K.I.S.S. - so lets take a back of the napkin quick-look analysis...

Bellot Strait to Gjoa Haven ~ 260nm @ 5kts = 52 hrs about 2 days
Gjoa Haven to Cambridge Bay ~ 260nm @ 5kts = 52 hrs about 2 days
Cambridge Bay to Tuktoy ~ 650nm @ 5kts = 130 hrs about 6 days
Tuktoy to Hershel ~ 140nm @ 5kts = 28 hrs about 1 day
Herschel to Point Barrow ~380nm @ 5kts = 76 hrs about 3 days
Point Barrow to Nome ~575nm @ 5kts = 115 hrs about 5 days
=====
Summary ~2265nm @5kts = 453 hrs or about 19 days
Add a day at each hamlet or way point is plus 5 days
About 24 days to go.
Add a given number of weather days based upon your crew and boat, say 6 days?

TOTALS: ~30 days to Nome.

BOTTOM LINE IS ABOUT A MONTH - YOU NEED TO MAKE A DECISION THIS COMING WEEK - UP ANCHOR BY THE END OF AUGUST.

Climate details - sailboats put crews on deck working gear - prepared?

                      Average Low (F)   Average High (F)
Location:         Sept     Oct          Sept     Oct
Cambridge Bay  27       05            35        17
Tuktoy             32       12            41        21 
Barrow             28       12            35        21
Nome              37        22           48        34

Reality check: (You are not wintering over in Nome - no facilities to haulout boats - so plan to resupply and sail south before the harbor ices over.)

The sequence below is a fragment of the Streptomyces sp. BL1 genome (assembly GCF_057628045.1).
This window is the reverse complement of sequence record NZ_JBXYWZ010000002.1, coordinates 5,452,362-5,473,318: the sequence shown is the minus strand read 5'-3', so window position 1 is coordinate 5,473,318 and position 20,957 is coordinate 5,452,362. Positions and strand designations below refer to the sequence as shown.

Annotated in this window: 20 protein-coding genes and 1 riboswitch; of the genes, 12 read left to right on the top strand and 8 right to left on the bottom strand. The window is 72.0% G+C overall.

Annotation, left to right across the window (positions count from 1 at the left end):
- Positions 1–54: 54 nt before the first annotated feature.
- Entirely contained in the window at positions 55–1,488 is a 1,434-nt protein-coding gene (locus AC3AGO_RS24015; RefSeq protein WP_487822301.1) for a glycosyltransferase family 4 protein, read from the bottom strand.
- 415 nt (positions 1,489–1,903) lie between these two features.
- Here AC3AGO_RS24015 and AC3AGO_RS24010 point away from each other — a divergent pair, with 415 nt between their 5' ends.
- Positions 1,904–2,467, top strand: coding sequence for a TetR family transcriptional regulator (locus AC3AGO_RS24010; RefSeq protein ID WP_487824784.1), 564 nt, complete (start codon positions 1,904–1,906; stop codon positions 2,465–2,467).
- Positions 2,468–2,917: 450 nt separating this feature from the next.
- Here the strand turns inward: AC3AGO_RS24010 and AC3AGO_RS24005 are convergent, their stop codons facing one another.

Nome to Sand Point ~775nm @ 5 kts = 155 hrs or about 7 days.

Hello October - Are you prepared for sailing in the Fall in the Bering Sea?

Do you even know what I'm talking about?  Check weather archives and batten down your hatches.

Alaska and the Bering Sea is where the harsh reality of the North Pacific weather will come calling. You need experienced and seasoned crew for this passage.

Questions?  Go ahead...

Standing by,

Doug



4 comments:

Anonymous said...

WOW, the Northwest Passage is open for navigation... go boats go!

Anonymous said...

You hit it square on the head. Recon the Strait with all seven captains. Experienced ice masters need to step forward. Before saying 'NO' I'd recon it again and set a drop dead date based upon advise from the Jetskiers or POLAR BOUND when they reach Bellot Strait. You have come this far - continue to wait it out - ice is going to melt in the strong current channel - then be prepared to navigate around the mid-channel shoal rock through Bellot Strait. Keep going after resupply in Cambridge Bay - check weather at Tuktoy or Herschel for a weather window to round Point Barrow for Nome in a prudent manner. You will once again be challenged in the Bering Sea - knowing that make sure you have rested crew for storm weather navigations. Remember to prepare for PORT CLARENCE as an alternative harbor of refuge while approaching Nome. Questions? Ask now!

Captain on GREY GOOSE said...

I'd sail with you to hell and back... you definitely have the 'right stuff'. KUDOS!!!

Captain on GREY GOOSE said...

Don't forget the PM on the main, genset and stuffing box in Herschel Island before making a run for it - the Arctic and Bering Sea are no place to be changing oil and fuel filters... lol Boy Nome harbor is going to look real nice! "Welcome to Nome"